i’m totally in agreement w/ you on the website. before people even decide to visit, they’ll stop by your site first. i’m re-doing ours now because it’s hard to navigate and folks couldn’t find simple things like worship times.
If folks want more ideas on an assessment of how ‘welcoming’ their congregation is, UMCOM has a few good ideas/resources: http://www.umcom.org/site/c.mrLZJ9PFKmG/b.6372735/k.EEFE/Welcoming.htm. it’s important that folks in the congregation understand that being welcoming shouldn’t fall on the pastor or staff or ministry team alone. it’s a culture that needs to be practiced by everyone. and a smile and hello goes a long way 🙂
Kevin Watson said:
Sophia, I agree completely with your last comment. The most impressive thing that happened at either place was when the greeter at one church realized we were first-timers and took it upon herself to find someone to replace her as a greeter and then didn’t just tell us where to go, but showed us around. That made a great first impression and is something that indicates the culture of the congregation.
Todd Michael Greene said:
Something that I think about is accessibility. I’m physically disabled and being able to get to and from the places I need to be – without assistance – is very important to me. I’m not against being helped, but if I can do something on my own I very well want to. I’ve yet to understand why this is wrong or assumed to be prideful.
There are some poorly accessible churches, especially ones with older facilities. Yes, they’re grandfathered in perhaps due to their age, but do we really want a physically disabled person to not attend and potentially have hard feelings toward our congregation – be it right or wrong to do so – just because something was jerry-rigged simply to be compliant and not to be genuinely helpful to that need?
I realize, also, that there are variables to consider when making an older facility accessible. If the plan is to build a new facility in a year or two, do we really want to make the investment to make the current facility accessible when we won’t be using it so soon?, etc. Things like this seem to always come down to the money rather than the souls. Sad.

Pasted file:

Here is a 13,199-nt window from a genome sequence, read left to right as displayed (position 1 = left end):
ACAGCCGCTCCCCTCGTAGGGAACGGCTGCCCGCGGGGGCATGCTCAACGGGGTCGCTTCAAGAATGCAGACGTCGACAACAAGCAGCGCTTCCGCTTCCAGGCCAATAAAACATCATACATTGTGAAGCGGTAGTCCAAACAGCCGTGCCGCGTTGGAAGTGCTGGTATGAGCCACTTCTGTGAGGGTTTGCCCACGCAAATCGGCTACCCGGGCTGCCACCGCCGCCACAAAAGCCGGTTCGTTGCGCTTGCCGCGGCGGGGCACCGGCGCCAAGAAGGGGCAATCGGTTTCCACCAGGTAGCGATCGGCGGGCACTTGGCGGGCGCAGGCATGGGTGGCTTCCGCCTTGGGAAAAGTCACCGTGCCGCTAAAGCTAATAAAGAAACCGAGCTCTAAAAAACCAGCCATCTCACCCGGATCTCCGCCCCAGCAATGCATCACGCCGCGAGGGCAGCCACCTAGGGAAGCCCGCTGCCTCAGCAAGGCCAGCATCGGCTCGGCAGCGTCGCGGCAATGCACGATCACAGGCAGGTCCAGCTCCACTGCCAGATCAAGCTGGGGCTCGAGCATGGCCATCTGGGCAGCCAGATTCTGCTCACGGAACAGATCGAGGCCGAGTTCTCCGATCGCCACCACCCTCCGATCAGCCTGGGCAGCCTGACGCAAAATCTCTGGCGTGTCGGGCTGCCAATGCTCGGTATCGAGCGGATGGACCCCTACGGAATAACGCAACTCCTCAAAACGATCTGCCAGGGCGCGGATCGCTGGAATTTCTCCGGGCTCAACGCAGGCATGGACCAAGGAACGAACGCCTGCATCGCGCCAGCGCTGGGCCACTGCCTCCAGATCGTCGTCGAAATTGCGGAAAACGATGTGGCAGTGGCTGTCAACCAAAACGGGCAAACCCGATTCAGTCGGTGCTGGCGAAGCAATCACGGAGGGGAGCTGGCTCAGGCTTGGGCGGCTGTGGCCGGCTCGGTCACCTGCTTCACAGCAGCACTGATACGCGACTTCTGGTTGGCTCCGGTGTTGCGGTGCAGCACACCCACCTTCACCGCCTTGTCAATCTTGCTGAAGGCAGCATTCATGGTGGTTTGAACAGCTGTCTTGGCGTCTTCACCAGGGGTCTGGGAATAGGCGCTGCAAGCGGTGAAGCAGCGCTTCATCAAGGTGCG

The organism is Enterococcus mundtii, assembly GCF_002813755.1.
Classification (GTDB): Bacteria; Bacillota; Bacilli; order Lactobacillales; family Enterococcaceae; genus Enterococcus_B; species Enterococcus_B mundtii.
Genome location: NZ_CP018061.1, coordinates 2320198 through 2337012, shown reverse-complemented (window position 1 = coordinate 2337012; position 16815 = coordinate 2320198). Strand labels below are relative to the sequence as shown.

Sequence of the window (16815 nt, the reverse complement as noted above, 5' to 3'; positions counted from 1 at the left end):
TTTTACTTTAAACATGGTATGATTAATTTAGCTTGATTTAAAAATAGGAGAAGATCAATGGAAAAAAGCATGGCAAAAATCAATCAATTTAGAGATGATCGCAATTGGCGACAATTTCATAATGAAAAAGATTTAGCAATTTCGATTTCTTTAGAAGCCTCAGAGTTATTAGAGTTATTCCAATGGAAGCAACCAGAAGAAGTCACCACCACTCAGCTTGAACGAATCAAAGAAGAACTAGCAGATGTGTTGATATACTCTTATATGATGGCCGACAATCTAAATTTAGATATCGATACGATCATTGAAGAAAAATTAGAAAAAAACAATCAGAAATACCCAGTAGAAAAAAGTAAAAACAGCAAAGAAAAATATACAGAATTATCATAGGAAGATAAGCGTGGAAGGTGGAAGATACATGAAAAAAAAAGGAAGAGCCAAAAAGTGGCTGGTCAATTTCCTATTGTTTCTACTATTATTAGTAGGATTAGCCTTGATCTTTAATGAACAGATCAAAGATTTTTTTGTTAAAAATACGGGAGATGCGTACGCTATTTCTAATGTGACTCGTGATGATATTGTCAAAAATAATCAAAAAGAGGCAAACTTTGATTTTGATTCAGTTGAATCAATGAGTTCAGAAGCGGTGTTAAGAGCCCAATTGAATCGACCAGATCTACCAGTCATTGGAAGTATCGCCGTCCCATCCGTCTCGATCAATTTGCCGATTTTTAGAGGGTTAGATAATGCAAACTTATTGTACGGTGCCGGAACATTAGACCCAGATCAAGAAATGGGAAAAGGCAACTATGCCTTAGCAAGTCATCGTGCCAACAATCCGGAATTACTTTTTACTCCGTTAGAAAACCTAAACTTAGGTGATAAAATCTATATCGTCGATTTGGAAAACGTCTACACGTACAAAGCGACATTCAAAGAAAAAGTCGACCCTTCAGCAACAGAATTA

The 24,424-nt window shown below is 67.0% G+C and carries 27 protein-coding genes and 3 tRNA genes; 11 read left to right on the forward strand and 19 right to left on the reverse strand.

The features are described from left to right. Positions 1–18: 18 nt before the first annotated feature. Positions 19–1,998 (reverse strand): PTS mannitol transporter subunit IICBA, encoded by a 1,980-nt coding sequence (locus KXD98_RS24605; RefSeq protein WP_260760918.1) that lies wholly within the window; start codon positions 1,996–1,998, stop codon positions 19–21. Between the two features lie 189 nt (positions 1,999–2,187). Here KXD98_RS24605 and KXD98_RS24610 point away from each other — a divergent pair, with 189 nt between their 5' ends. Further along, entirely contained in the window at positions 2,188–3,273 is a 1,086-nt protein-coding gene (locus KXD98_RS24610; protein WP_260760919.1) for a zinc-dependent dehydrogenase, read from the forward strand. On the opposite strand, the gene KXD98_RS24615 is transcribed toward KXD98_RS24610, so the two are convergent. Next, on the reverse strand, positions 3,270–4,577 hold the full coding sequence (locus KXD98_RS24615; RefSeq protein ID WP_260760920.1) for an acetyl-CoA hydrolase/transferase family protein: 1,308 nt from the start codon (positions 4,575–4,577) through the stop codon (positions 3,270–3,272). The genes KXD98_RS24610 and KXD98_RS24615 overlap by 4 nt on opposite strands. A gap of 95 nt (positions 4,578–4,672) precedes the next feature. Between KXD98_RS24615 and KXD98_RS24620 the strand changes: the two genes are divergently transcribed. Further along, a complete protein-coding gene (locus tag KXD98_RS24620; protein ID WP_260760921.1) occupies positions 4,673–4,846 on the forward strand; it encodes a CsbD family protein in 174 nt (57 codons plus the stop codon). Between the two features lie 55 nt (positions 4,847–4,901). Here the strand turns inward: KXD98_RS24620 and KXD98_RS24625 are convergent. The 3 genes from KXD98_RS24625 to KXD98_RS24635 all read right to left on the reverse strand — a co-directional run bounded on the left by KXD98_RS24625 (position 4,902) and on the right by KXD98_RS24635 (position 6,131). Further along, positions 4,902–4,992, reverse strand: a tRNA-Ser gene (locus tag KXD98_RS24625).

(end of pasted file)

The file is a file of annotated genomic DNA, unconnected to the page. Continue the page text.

Peggy A. Hines said:
Todd, thank you for your honesty. My name is Peggy Hines, and I pastor a church that is nearly 100 years old… our congregation, at the time, approximately 38 members.. recently took a giant leap of faith and moved the building to a location that is more visible and accessible in order to grow and to reach out to the community. We took those considerations that you mentioned to heart! We could have “grandfathered” in.. but why? We need to be a place were all people can come and worship. So we spent whatever was necessary to become compliant and more. We now have 75 people on the member rolls, and worship with first time “guests” every week. (see Kevin… I am picking up on this new language… you are never too old to learn new ways!)
So if any of you are in the College Station area.. or you know of people in the College Station Texas area… we warmly welcome and invite you to worship with us at Millican UMC which is approximately 5 miles south of College Station, TX. The spirit of the saints made the move too… and no-one leaves worship without being transformed!
Rev. Jeanette Block said:
Thanks so much for your insight; it helps in attempting to change the culture and create an understanding of why hospitality is so important. Peace
Adrienne Possenti said:
Common sense, common courtesy, kindness & good communication are invaluable. Don’t forget the universal language of a SMILE.
I like the ‘good website’ idea. I emailed a pastor in FL when we were looking for a church in our area because I was a bit irritated when I could not get access to the bulletin and what was going on in the church because it was for members with a password only. In his reply to me he stated that the reason for this is that they are a new, young congragation and are just getting their feet wet yet, but we certainly were welcome. :~/
Also, we tend to find it overwhelming when we visit a new church and are bombarded with donuts, coffee, group info, new names and places, when we are really just trying to get the feel of the church service, not the complete social calendar. Ease up, I say, and let new people find their own pace while still warmly greeting them.